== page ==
With the LEF, or even in the leadership while the LEF stood by, were members of the right-wing vigilante group Ansar Hezbollah. This group was responsible for one death, injuries to students and damage to the dormitory.
While a government report later claimed that the LEF leadership had not planned a confrontation, it did suggest that Hezbollah, referred to only as “a certain pressure group,” was not a spontaneous mob but under the leadership of unnamed “prominent figures.”7
In the street the issues changed significantly.
Ansar Hezbollah has a long history of disrupting reform events and beating reformers.8 While Iranian media do not name its leaders, it is openly described as working closely with the hard-line elements of the regime.
The attack on the dormitory triggered protests in the streets of Tehran and other cities that continued through Tuesday. Descriptions of the extent of the protest and the number of deaths and injuries from police and vigilantes varied widely. As many as 20 may have died.9
In the street the issues changed significantly. The students’ initial demands were for the repeal of the ban on Salam and withdrawal of the amendments to the press law. The mass protests became a comprehensive attack on the system of hard-line clerical control of Iran. Slogans such as “Freedom of thought is not possible with beard fleece” (a reference to clerics), “O People, the revolt has started, the end to 20 years of tyranny is heralded” and “Death to Yazdi (the hard-line head of the judiciary), Shame on Khamenei” were seen.10 Other slogans compared Khamenei with Chile’s General Augusto Pinochet, called the supreme leader a supporter of the hooligans, and demanded his resignation.11 Both the violence and the breaking of the taboo against attacks on Khamenei by name signaled that a new level in the struggle had been reached.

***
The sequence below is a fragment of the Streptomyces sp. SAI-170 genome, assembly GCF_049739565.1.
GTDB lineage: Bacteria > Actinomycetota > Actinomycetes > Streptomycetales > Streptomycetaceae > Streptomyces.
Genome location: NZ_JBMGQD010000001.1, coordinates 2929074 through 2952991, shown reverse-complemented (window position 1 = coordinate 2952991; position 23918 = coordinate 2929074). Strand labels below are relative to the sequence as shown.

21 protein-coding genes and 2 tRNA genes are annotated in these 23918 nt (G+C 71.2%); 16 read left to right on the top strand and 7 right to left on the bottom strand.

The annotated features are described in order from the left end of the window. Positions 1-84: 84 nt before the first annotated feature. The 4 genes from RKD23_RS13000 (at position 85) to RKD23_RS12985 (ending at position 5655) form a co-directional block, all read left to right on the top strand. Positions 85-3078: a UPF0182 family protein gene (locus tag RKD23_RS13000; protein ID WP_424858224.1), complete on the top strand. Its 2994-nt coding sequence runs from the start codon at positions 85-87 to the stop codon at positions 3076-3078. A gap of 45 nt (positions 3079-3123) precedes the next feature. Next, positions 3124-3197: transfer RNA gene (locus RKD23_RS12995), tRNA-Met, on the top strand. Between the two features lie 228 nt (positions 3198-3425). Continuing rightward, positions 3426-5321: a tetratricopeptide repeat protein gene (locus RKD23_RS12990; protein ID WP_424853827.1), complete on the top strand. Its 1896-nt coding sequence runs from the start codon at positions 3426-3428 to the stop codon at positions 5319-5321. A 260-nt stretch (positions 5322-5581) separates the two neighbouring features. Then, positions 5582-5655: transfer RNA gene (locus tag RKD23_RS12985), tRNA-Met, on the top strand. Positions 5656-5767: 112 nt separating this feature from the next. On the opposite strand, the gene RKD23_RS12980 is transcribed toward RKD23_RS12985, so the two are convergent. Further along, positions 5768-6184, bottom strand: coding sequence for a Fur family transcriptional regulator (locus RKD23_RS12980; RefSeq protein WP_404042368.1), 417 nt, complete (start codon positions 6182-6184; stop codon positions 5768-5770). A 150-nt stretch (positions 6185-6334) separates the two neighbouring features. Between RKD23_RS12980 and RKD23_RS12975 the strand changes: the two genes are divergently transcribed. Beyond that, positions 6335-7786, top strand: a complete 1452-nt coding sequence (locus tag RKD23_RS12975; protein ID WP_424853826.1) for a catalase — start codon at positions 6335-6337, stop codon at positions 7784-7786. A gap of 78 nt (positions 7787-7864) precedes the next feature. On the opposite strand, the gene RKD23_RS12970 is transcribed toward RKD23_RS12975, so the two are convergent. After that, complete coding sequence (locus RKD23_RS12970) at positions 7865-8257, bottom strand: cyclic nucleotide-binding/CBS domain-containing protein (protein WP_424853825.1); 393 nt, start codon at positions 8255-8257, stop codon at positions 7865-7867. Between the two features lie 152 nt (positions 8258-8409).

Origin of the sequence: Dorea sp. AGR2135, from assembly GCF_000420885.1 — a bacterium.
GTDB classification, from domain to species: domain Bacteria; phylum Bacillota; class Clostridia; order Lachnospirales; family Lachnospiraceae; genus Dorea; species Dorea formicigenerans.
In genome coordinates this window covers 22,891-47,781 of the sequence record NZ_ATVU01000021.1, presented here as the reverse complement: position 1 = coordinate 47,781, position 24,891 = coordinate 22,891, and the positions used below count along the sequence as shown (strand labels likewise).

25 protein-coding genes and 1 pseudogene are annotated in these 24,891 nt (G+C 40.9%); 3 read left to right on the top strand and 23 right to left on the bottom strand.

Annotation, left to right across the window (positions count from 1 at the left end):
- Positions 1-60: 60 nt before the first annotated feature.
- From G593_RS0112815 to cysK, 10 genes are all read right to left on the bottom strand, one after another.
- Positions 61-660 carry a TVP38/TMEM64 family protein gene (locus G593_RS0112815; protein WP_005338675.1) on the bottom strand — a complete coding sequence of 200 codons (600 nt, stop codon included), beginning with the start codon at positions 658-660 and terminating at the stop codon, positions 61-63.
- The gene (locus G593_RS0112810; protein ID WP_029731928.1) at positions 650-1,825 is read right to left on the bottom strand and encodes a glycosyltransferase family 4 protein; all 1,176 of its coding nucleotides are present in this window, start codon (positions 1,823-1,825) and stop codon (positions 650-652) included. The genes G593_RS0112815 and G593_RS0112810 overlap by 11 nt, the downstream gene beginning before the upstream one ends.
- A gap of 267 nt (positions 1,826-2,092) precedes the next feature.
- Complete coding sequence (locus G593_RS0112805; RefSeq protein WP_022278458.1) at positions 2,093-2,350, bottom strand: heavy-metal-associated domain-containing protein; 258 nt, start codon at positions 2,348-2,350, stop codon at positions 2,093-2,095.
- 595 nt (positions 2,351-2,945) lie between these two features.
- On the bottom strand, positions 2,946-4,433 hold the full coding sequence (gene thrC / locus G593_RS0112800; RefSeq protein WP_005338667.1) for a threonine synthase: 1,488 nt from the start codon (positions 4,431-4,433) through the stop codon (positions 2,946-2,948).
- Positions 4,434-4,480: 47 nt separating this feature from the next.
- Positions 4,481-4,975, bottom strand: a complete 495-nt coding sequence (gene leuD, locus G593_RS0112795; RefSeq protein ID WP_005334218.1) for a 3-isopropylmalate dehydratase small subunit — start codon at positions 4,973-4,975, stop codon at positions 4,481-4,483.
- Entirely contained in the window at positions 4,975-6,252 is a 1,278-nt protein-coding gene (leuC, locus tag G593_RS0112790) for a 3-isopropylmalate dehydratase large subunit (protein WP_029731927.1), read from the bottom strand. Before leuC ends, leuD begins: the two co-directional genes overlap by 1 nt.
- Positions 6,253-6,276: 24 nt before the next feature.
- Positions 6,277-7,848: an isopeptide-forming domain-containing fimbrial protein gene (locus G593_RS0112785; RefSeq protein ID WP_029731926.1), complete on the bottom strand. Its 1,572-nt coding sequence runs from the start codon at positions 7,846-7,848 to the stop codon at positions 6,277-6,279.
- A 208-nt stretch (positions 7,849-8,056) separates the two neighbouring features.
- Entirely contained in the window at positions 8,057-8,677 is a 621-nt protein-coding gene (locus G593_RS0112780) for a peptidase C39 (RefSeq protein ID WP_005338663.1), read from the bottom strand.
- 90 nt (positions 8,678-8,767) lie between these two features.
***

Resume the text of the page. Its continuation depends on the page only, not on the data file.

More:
By Tuesday, right-wing forces, including vigilantes transported in government-owned buses, cracked down, effectively establishing martial law, and halted the protests.12 Perhaps 1,400 had been arrested, including leaders of the secularist Iranian People’s Party and student leaders.13 The mobile phone network was shut down since it was being used by reformers to coordinate their actions.14 On Wednesday conservatives staged a large demonstration, “Renewing Allegiance With The Leader,” to counter the previous protests.15
President Khatami shocked reformers on Tuesday night. Interviewed on state television, he condemned the protest movement as an “insult to the university and to learning.” According to Khatami, “a day or two after the events on Thursday night, a deviation took place. The aim was to inflict damage to the foundation of the system....The rioters aim to inflict damage on public property and cause discomfort for the dear citizens.” Khatami added that there were “inflammatory slogans against the values of the system and our nation’s beliefs...our noble nation will not be deceived by these slogans.”16
His speech provoked renewed rioting by students. The Paris-based Iran Press Service called it “political suicide.”17 Whether Khatami was forced into it to save his presidency, or was genuinely appalled at the destruction and opposed the overturning of the entire Islamic regime is not clear. It did illustrate that “reform” is not a term owned by Khatami.